Wolf Encounter 2010

by Randy
(Engh)

Wolf Encounter

During our Northern B.C. moose hunt in October 2010, I was working my way into one of the huge natural meadows caused by the annual river flooding and receding in the area.


I heard an indistinct noise in the distant middle of the meadow, and at first thought it may have been a moose. I cow called and was responded to with a number of wolf howls.

I was by myself, but had a least a dozen rounds of 180 grain Barns TTSX handloaded cartridges with the 300 Win Mag, so after a minute of serious deliberation I thought I had enough firepower to continue the adventure. I began wolf howling and was answered back immediately by the wolves.

Black Wolf Encounter
Photo courtesy of Ray Wiens Taxidermy


Believe me, this wolf encounter is enough to raise hairs on the back of the most seasoned hunter's neck! As I saw movement some three hundred yards away in the deep straw grass of the meadow I kept some trees and bushes between myself and them as I stalked my way closer.

At about 250 yards I could see the lead wolf, a real big grey and silver beauty running back and forth from the field toward the bushes. He looked agitated as if he was trying to decide if I was another wolf or a human, and if he should fight or run.

When he stopped moving he crouched down in the deep grass and I could just see his ears and the top of his head. I steadied my gun on a bush and fired off a shot at him. He started leaping for the bushes 80 yards away, and I took 2 more shots at him before he disappeared in the bush. What a surprise to then see this black beauty just standing still staring in my direction.

One shot at her and she dropped into the deep straw grass. I thought I had visually marked her spot, but it took half an hour working back and forth with a grid search and almost giving up before I almost stepped on her, dead where she was hit.

Now she guards my office and keeps my moose mount company, as well provides great memories of a successful and very exciting adventure. Both mounts were expertly done by Ray Wiens Taxidermy of Aldergrove, B.C.

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Jan 11, 2012
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Wolf Encounter 2010 reply
by: Steve Kane(buckee)

I was in a very similar situation hunting moose with my bow. I was working my way along a nice moosey looking swamp, when I caught a flash of black. I thought at first it was a bear by the size, but when a big black wolf stepped into a clearing only about 70 yards from me, I was surprised. I froze, and was only hoping he would come a bit closer so I could get a good close shot off, but he disappeared on his way past me. I tried to sneak in the direction he was going in hopes of getting a chance, but never saw him again. I continued moose hunting and it wasn't until I joined up with my buddy later, that I got the chills up my spine. He was across on the other side of the swamp further down from me, and said he saw the black and 2 other wolves heading in my direction. The black one stayed down low along the swamp while the other 2 went high up just into the bush-line and headed in the same direction.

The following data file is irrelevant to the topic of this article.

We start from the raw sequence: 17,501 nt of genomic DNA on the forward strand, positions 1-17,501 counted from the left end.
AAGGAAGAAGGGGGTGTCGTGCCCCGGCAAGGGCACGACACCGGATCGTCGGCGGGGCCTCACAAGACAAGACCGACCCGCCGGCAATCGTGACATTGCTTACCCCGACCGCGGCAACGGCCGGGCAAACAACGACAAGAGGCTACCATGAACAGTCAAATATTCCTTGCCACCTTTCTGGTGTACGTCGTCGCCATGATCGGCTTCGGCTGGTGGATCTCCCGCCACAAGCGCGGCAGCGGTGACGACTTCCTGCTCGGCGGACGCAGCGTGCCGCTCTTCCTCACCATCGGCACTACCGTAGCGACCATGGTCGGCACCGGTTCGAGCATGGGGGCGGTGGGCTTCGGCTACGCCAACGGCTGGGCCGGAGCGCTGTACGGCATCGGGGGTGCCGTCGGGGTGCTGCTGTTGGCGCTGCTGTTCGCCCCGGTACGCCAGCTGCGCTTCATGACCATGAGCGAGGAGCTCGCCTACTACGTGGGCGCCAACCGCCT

It then dawned on me, that not only did I have that nice black one in front of me, but I also had 2 behind me, that I didn't even know were there, and there I was, between them ..LOL.
So, yeah, I know how it feels ..LOL
Great story..thanks, and good shooting too.

Jan 11, 2012
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Who's Hunting Who?
by: Mark _ Site Owner

Sometimes you have to wonder "who is hunting who"? I am hearing from more and more hunters who are having wolf encounters such as yours.

I had similar circumstances myself this past season when I was able to record several wolf pack howling. Unfortunately I never did see them, but I was "serenaded" by wolf howls for well over twenty minutes before the wolf packs moved on.

I know from past experiences that moose tend to move away from areas that are being hunted by wolves. Yet I had a good feeling about this area; sometime you have to trust your gut!

The following evening and subsequent morning I had two close calls with bull moose not 100 meters from the spot where I encountered the wolf packs.

The wolves had moved on and the moose were staying in the area.

I did not connect with a moose right in that area; I did learn that just because wolves pass through a valley or area does not mean all the moose leave or are displaced from a specific habitat.

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